The Arduino and bread board that I used to power my submersible ROV. The red chip in the middle is a motor driver from SparkFun.
My favorite part of the course was that less and less guidance was provided at each step. For example, example code was only given for the first few steps, then it was up to the student to combine what they’d already learned and fill in the gaps by asking questions and searching online. The final stage, “build an ROV” provided almost no direction at all.
From my perspective, this strategy served two goals: First, it provided more instruction at the beginning, where it’s needed most. And second, it allowed for more creativity toward the end, where it’s most likely to be taken advantage of.
Providing more direction at the beginning and less at the end seems like the most basic common sense, and it is, but it’s a good reminder, too. It’s easy to fall into the trap of thinking that it’s necessary to hold students’ hands the entire way, or alternatively, to believe that it’s best to just throw students into the deep end. As with all things, balance is the key.
Another valuable reminder that I gained from the class was to always let the students do the doing. On one occasion I saw one of the instructors doing something for a student instead of letting them do it themselves. As I found during my time at Wilson High School last year, this is an easy thing to do. A student is struggling with a problem, and I feel like I understand it well enough to do myself, but not necessarily well enough to explain. Either that or I’m just trying to save the student from any unnecessary feelings of frustration. So I ask if I can sit down and bang it out myself. This might get the problem solved, but it prevents the student from learning anything in the process. Even worse, it robs the student of any sense of satisfaction and ownership at having solved the problem on their own (or at least mostly on their own). This is one of the greatest motivators that exists in learning computer science, and I should think twice before taking it away from my students.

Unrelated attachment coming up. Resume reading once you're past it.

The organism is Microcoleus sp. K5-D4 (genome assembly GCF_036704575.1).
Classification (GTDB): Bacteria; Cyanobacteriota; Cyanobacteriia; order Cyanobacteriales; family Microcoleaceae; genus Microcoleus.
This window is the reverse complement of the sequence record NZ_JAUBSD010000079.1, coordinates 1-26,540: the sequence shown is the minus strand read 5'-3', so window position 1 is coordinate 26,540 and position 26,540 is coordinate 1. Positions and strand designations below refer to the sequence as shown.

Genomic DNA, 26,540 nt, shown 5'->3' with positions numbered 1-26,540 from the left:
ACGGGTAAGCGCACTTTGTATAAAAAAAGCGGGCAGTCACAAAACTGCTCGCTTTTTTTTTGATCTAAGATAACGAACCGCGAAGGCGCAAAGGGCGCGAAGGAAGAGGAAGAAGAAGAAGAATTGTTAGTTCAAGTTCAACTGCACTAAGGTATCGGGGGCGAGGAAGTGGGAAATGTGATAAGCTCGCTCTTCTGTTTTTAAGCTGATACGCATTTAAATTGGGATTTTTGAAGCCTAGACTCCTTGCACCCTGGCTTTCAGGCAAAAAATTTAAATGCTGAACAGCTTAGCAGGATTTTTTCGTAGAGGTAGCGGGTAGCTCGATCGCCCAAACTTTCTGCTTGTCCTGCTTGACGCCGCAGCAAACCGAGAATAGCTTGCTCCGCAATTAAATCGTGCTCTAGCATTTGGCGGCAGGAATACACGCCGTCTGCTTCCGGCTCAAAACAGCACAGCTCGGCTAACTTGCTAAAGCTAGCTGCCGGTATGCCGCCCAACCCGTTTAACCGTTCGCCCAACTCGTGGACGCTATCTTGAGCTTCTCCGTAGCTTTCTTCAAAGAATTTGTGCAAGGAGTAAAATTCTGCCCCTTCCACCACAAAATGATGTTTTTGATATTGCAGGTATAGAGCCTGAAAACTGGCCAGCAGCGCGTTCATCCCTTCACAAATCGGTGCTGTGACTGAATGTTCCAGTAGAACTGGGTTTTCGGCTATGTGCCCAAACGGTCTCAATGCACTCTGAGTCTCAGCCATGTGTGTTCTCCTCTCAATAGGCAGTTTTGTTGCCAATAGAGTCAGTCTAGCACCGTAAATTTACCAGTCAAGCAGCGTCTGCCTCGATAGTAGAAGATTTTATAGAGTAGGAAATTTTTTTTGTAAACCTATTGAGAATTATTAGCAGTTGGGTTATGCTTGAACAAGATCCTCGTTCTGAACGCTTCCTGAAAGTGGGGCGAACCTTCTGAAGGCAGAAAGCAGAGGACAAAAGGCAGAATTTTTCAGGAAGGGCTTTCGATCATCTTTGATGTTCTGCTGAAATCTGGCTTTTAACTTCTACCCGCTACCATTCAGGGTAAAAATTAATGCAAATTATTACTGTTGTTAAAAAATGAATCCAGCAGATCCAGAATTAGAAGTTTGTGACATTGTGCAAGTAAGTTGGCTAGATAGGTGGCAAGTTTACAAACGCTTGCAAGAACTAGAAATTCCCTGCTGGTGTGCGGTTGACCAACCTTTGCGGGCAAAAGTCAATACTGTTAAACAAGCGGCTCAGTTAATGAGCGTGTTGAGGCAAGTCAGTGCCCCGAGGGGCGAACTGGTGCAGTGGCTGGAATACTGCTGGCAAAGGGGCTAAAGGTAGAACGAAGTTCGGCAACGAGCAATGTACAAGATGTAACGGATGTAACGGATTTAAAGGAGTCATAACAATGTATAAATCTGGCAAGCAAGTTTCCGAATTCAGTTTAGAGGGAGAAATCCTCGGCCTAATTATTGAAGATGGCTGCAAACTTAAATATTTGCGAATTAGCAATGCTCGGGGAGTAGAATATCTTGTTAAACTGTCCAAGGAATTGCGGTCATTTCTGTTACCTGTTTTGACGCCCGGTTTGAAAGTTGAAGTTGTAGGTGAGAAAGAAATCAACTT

Toward the end of the second day our classroom was a mess. There were computers and wires and chips scattered all over. There was a water bucket that we were using for testing and a station set up for soldering and glue guns. The other SuperQuest sessions, by contrast, looked antiseptic. It may just be my bias, but none of them looked nearly as fun as ours. I suppose tools like Code.org (the topic of another SuperQuest session) have their place, and it’s true that most programming and computer science jobs don’t involve soldering and designing circuits, but doing what we were doing is definitely more fun. And at least for me, that’s the main draw.
After we’d built and tested our ROVs we took them over to a local pool and dunked them in the water to see how they fared. I’d designed mine to turn on it’s motors once it reached a certain depth (as measured by an onboard pressure sensor), and it did just that. Everyone else’s worked too, and thanks to the creativity afforded by the curriculum, they all worked in slightly different ways.